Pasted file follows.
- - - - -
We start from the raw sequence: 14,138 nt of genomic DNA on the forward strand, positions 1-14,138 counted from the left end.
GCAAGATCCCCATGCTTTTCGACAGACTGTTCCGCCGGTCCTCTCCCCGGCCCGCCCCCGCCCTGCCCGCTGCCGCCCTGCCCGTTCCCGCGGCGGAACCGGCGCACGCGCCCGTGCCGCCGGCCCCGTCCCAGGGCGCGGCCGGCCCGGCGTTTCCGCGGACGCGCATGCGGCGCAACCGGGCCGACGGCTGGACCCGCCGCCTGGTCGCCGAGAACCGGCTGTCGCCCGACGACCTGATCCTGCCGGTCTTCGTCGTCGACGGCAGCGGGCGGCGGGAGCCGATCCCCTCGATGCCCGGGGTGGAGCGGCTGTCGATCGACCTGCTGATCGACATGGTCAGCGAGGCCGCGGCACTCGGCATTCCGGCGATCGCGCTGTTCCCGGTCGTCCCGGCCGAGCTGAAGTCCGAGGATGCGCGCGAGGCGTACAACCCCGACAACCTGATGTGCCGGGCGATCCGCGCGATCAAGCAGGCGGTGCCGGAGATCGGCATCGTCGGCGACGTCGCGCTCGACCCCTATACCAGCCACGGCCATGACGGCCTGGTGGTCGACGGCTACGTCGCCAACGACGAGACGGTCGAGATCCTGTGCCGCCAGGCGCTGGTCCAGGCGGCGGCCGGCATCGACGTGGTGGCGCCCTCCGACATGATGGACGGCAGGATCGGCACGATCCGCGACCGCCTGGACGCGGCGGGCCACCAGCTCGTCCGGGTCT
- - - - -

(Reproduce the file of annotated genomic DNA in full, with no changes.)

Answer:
We start from the raw sequence: 14,138 nt of genomic DNA on the forward strand, positions 1-14,138 counted from the left end.
GCAAGATCCCCATGCTTTTCGACAGACTGTTCCGCCGGTCCTCTCCCCGGCCCGCCCCCGCCCTGCCCGCTGCCGCCCTGCCCGTTCCCGCGGCGGAACCGGCGCACGCGCCCGTGCCGCCGGCCCCGTCCCAGGGCGCGGCCGGCCCGGCGTTTCCGCGGACGCGCATGCGGCGCAACCGGGCCGACGGCTGGACCCGCCGCCTGGTCGCCGAGAACCGGCTGTCGCCCGACGACCTGATCCTGCCGGTCTTCGTCGTCGACGGCAGCGGGCGGCGGGAGCCGATCCCCTCGATGCCCGGGGTGGAGCGGCTGTCGATCGACCTGCTGATCGACATGGTCAGCGAGGCCGCGGCACTCGGCATTCCGGCGATCGCGCTGTTCCCGGTCGTCCCGGCCGAGCTGAAGTCCGAGGATGCGCGCGAGGCGTACAACCCCGACAACCTGATGTGCCGGGCGATCCGCGCGATCAAGCAGGCGGTGCCGGAGATCGGCATCGTCGGCGACGTCGCGCTCGACCCCTATACCAGCCACGGCCATGACGGCCTGGTGGTCGACGGCTACGTCGCCAACGACGAGACGGTCGAGATCCTGTGCCGCCAGGCGCTGGTCCAGGCGGCGGCCGGCATCGACGTGGTGGCGCCCTCCGACATGATGGACGGCAGGATCGGCACGATCCGCGACCGCCTGGACGCGGCGGGCCACCAGCTCGTCCGGGTCT